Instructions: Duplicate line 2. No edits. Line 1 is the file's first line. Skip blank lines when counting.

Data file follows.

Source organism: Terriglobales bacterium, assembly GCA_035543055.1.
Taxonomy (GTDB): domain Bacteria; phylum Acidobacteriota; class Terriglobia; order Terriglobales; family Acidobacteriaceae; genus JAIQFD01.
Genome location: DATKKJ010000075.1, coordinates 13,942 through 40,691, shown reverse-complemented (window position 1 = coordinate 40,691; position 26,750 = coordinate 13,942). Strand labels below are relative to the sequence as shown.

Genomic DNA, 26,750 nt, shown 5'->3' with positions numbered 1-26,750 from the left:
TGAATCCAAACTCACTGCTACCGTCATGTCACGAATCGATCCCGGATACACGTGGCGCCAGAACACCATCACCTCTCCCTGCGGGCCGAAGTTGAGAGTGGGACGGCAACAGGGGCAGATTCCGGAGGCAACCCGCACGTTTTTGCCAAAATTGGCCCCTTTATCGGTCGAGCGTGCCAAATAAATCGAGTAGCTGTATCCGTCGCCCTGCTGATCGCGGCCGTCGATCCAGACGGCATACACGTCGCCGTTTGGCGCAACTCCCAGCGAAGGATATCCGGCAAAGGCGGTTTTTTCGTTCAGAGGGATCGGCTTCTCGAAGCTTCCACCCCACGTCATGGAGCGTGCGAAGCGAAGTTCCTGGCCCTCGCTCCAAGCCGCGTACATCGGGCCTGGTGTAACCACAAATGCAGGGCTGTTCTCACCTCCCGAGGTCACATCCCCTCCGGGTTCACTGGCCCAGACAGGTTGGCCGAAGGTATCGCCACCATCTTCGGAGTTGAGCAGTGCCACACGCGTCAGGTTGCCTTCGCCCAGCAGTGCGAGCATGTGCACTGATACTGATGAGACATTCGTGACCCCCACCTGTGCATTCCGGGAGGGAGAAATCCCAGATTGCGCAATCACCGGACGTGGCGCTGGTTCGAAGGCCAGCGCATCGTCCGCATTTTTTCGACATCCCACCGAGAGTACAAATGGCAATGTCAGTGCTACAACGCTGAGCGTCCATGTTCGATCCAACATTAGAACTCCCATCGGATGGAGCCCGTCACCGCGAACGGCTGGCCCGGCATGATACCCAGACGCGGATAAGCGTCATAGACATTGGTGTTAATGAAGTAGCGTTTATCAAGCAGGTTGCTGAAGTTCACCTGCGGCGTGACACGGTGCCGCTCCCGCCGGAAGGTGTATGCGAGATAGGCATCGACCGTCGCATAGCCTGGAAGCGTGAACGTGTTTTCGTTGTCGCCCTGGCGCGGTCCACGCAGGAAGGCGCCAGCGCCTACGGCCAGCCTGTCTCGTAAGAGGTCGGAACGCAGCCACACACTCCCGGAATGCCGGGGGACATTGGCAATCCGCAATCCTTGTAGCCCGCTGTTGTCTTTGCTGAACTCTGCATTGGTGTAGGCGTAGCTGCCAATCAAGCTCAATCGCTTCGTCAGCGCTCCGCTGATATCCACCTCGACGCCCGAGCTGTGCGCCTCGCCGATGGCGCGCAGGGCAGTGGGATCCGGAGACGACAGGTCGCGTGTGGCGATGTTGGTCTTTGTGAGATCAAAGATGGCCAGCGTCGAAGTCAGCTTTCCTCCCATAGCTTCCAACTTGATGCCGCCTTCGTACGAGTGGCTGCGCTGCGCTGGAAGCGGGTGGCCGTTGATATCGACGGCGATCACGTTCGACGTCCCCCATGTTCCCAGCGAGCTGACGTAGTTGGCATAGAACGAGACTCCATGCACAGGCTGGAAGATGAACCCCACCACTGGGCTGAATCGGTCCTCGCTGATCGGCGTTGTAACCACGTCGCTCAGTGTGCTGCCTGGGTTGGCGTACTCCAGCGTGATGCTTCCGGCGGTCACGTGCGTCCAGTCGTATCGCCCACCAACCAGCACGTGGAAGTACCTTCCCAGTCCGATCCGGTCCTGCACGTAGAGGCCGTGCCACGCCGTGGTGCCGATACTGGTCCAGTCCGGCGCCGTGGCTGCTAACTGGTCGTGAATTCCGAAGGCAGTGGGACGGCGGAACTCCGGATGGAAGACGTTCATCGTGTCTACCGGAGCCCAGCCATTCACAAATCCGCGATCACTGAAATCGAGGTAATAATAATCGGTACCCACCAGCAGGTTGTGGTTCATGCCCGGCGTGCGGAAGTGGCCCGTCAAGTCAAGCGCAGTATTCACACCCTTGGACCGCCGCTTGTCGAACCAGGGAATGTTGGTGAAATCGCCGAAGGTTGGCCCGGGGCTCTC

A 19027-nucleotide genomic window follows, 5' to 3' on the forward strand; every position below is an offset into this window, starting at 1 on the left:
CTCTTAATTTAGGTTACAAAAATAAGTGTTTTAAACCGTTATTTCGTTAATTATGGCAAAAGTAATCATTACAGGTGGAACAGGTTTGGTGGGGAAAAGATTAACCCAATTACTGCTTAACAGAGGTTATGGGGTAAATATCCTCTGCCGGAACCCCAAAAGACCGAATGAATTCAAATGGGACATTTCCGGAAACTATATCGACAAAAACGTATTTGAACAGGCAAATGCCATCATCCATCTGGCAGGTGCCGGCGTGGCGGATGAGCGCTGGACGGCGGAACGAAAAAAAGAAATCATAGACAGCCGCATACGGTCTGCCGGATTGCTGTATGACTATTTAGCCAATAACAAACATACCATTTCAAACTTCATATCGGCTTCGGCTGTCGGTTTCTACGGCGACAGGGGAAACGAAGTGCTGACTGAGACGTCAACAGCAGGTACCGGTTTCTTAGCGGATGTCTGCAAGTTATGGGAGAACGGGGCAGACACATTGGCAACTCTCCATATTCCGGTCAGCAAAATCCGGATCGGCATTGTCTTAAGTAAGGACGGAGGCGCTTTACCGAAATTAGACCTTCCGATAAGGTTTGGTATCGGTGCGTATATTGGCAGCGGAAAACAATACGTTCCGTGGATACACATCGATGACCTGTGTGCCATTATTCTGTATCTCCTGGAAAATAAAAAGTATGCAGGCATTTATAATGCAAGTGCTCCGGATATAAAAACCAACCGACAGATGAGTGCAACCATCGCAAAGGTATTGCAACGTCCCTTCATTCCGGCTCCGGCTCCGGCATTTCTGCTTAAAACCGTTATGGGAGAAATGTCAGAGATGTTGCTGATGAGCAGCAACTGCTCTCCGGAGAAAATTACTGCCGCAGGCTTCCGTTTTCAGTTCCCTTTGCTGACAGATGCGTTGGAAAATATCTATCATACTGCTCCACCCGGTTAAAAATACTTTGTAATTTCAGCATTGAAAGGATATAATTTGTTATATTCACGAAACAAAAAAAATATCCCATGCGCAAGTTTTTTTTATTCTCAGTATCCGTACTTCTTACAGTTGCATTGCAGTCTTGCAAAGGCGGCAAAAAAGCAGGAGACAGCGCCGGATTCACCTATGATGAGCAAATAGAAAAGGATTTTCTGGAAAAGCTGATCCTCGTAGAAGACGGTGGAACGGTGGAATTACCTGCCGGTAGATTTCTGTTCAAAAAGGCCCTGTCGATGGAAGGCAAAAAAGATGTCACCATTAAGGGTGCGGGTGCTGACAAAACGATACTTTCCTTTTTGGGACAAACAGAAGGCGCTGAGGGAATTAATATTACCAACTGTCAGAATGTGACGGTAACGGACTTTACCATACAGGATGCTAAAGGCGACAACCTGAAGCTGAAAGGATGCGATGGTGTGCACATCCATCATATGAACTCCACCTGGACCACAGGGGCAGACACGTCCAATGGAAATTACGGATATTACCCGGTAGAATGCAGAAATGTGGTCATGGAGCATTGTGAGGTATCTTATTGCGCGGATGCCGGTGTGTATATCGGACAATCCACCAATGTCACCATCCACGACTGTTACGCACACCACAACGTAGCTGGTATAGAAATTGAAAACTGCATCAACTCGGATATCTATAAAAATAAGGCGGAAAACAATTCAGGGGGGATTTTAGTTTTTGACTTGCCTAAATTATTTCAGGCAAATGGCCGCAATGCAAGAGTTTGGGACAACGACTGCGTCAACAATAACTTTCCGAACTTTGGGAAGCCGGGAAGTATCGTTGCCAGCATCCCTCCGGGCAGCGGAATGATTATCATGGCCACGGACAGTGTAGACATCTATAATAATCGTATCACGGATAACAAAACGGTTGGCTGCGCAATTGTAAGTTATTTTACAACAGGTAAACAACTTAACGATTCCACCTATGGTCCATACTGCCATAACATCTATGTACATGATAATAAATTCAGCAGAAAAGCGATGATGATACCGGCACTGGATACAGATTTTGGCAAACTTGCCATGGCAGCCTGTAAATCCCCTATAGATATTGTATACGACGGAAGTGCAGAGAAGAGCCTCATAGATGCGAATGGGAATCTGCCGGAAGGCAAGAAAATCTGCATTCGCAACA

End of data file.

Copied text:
Taxonomy (GTDB): domain Bacteria; phylum Acidobacteriota; class Terriglobia; order Terriglobales; family Acidobacteriaceae; genus JAIQFD01.